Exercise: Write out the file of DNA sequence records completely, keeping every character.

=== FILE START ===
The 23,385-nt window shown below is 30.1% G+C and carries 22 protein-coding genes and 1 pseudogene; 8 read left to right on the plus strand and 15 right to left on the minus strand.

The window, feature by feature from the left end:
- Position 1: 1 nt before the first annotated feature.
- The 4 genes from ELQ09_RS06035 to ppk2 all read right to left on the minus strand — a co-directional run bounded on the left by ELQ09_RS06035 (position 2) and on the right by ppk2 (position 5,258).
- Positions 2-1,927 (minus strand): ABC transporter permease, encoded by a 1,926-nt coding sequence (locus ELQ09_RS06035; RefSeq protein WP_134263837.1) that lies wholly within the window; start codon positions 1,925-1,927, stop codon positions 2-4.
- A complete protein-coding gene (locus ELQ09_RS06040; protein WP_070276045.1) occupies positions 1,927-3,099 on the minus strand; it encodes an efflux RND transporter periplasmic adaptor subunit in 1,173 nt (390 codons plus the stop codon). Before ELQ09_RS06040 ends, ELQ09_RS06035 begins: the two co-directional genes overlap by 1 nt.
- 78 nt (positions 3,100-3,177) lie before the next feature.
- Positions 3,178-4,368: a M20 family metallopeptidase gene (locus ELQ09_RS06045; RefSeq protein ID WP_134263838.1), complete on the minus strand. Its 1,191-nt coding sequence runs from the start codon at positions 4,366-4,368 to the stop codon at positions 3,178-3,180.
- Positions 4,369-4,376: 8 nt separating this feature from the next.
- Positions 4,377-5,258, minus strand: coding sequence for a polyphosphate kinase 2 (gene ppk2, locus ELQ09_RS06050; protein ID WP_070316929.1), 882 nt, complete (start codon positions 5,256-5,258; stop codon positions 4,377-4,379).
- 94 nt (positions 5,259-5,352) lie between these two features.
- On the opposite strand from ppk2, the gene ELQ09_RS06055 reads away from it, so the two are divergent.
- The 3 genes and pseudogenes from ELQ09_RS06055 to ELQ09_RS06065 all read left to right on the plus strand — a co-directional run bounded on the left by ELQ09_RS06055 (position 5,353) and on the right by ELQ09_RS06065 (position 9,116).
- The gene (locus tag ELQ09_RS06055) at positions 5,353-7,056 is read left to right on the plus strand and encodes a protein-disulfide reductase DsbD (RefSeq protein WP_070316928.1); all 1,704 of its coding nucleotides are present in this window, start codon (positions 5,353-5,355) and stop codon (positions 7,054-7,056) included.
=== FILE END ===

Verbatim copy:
The 23,385-nt window shown below is 30.1% G+C and carries 22 protein-coding genes and 1 pseudogene; 8 read left to right on the plus strand and 15 right to left on the minus strand.

The window, feature by feature from the left end:
- Position 1: 1 nt before the first annotated feature.
- The 4 genes from ELQ09_RS06035 to ppk2 all read right to left on the minus strand — a co-directional run bounded on the left by ELQ09_RS06035 (position 2) and on the right by ppk2 (position 5,258).
- Positions 2-1,927 (minus strand): ABC transporter permease, encoded by a 1,926-nt coding sequence (locus ELQ09_RS06035; RefSeq protein WP_134263837.1) that lies wholly within the window; start codon positions 1,925-1,927, stop codon positions 2-4.
- A complete protein-coding gene (locus ELQ09_RS06040; protein WP_070276045.1) occupies positions 1,927-3,099 on the minus strand; it encodes an efflux RND transporter periplasmic adaptor subunit in 1,173 nt (390 codons plus the stop codon). Before ELQ09_RS06040 ends, ELQ09_RS06035 begins: the two co-directional genes overlap by 1 nt.
- 78 nt (positions 3,100-3,177) lie before the next feature.
- Positions 3,178-4,368: a M20 family metallopeptidase gene (locus ELQ09_RS06045; RefSeq protein ID WP_134263838.1), complete on the minus strand. Its 1,191-nt coding sequence runs from the start codon at positions 4,366-4,368 to the stop codon at positions 3,178-3,180.
- Positions 4,369-4,376: 8 nt separating this feature from the next.
- Positions 4,377-5,258, minus strand: coding sequence for a polyphosphate kinase 2 (gene ppk2, locus ELQ09_RS06050; protein ID WP_070316929.1), 882 nt, complete (start codon positions 5,256-5,258; stop codon positions 4,377-4,379).
- 94 nt (positions 5,259-5,352) lie between these two features.
- On the opposite strand from ppk2, the gene ELQ09_RS06055 reads away from it, so the two are divergent.
- The 3 genes and pseudogenes from ELQ09_RS06055 to ELQ09_RS06065 all read left to right on the plus strand — a co-directional run bounded on the left by ELQ09_RS06055 (position 5,353) and on the right by ELQ09_RS06065 (position 9,116).
- The gene (locus tag ELQ09_RS06055) at positions 5,353-7,056 is read left to right on the plus strand and encodes a protein-disulfide reductase DsbD (RefSeq protein WP_070316928.1); all 1,704 of its coding nucleotides are present in this window, start codon (positions 5,353-5,355) and stop codon (positions 7,054-7,056) included.